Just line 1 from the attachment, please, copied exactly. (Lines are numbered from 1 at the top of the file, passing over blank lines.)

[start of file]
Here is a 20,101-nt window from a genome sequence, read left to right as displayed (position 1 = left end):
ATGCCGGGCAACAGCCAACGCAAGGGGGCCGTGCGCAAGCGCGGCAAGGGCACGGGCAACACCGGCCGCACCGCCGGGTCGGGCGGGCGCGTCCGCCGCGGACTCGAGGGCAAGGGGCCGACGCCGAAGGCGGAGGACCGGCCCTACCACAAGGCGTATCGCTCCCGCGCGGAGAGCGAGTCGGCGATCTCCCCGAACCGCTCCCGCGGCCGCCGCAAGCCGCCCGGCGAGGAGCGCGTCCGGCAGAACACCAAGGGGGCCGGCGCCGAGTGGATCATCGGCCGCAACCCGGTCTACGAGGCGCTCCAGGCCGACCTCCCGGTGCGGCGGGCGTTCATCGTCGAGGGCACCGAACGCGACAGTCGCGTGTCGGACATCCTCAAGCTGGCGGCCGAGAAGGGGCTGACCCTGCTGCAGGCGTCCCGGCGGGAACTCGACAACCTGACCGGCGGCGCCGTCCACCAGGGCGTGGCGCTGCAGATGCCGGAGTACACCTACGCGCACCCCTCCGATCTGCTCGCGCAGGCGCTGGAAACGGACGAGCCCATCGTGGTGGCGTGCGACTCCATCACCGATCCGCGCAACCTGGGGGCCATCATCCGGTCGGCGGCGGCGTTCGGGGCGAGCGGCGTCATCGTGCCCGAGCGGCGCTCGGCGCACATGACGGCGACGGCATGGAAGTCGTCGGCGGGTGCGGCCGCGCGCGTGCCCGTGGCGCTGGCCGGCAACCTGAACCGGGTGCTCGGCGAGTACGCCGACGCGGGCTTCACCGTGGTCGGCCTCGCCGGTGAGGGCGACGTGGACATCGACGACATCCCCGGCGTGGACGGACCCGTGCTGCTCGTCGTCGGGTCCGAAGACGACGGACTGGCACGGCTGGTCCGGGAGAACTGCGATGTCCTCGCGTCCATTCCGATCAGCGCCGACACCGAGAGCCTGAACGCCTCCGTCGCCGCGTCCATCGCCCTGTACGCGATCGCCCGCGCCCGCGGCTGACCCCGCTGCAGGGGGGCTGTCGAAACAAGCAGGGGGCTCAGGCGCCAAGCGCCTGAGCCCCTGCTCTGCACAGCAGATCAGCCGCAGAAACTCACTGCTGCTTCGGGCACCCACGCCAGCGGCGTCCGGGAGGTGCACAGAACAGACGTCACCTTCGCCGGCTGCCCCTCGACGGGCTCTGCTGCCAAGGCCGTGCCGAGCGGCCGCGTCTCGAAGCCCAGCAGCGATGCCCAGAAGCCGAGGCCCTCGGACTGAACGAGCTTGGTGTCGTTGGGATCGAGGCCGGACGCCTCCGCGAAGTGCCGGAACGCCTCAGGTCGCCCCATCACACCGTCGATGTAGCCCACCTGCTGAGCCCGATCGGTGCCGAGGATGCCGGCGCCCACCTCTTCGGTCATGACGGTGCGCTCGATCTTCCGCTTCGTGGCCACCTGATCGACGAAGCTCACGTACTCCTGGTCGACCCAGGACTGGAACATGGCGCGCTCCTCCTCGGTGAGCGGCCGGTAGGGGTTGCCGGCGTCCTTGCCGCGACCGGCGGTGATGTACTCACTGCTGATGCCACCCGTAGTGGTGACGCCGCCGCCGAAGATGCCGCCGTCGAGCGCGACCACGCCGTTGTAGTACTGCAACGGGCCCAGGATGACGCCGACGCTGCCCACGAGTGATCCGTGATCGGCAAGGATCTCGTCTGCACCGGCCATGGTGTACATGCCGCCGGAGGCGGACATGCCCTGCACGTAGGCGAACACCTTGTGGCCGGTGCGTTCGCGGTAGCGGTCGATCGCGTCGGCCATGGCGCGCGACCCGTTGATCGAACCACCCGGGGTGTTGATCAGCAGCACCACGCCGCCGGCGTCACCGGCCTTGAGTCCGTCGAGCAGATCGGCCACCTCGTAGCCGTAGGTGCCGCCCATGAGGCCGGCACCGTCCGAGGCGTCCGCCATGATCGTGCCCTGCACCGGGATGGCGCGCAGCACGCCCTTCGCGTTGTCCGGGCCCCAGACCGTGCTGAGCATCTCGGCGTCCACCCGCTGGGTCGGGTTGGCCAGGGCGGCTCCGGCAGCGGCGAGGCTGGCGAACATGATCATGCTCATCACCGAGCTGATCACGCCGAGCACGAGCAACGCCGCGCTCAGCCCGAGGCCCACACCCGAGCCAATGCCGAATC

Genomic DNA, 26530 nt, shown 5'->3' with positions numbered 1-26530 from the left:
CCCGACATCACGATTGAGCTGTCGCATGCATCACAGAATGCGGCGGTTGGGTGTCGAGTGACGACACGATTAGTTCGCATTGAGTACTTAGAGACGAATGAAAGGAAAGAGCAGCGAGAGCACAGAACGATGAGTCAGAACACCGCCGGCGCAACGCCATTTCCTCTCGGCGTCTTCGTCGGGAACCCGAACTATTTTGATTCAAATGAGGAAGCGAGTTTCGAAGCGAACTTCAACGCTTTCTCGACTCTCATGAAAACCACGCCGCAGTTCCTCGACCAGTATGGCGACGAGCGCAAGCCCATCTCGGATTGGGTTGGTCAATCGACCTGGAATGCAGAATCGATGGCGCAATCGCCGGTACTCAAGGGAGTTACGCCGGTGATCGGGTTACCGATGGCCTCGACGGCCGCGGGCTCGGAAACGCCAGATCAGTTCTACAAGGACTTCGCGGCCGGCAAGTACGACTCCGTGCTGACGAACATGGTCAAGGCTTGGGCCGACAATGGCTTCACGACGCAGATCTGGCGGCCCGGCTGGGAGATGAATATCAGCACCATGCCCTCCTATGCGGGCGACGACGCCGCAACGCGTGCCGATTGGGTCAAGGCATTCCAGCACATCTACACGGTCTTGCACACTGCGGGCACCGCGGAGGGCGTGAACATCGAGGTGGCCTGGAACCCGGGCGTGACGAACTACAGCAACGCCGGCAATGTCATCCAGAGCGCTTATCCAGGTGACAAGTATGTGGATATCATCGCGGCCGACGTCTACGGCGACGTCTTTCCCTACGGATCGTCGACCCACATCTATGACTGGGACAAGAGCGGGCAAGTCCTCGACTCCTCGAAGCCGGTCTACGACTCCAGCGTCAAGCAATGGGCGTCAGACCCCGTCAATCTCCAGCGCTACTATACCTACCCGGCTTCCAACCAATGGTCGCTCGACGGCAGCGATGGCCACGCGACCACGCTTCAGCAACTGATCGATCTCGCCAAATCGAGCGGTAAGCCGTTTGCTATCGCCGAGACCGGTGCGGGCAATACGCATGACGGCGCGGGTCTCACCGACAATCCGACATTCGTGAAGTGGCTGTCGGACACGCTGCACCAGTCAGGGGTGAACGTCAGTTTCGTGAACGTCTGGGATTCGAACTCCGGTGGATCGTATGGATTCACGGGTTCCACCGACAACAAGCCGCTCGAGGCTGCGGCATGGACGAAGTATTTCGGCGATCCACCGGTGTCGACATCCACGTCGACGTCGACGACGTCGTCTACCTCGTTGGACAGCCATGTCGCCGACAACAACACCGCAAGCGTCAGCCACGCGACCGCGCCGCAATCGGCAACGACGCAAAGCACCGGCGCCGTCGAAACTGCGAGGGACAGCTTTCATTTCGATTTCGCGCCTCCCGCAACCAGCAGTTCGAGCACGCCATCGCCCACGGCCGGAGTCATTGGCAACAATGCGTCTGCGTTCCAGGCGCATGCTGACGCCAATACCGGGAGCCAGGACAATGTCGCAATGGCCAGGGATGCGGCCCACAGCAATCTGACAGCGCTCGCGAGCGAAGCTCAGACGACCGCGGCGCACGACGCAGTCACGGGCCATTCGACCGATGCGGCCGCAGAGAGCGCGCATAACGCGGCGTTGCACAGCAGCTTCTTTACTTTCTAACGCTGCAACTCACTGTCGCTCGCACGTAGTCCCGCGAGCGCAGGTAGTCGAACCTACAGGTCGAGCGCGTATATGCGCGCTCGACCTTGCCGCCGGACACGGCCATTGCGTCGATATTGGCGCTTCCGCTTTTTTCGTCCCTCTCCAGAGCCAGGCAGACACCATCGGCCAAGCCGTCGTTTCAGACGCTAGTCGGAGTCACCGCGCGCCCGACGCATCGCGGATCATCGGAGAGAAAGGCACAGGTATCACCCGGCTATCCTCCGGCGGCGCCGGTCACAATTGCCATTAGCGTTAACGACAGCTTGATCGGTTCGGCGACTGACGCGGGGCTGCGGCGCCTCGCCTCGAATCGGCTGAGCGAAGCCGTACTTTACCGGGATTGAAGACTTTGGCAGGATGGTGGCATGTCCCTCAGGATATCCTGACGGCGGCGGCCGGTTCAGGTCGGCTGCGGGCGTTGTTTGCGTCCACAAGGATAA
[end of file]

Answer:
Here is a 20,101-nt window from a genome sequence, read left to right as displayed (position 1 = left end):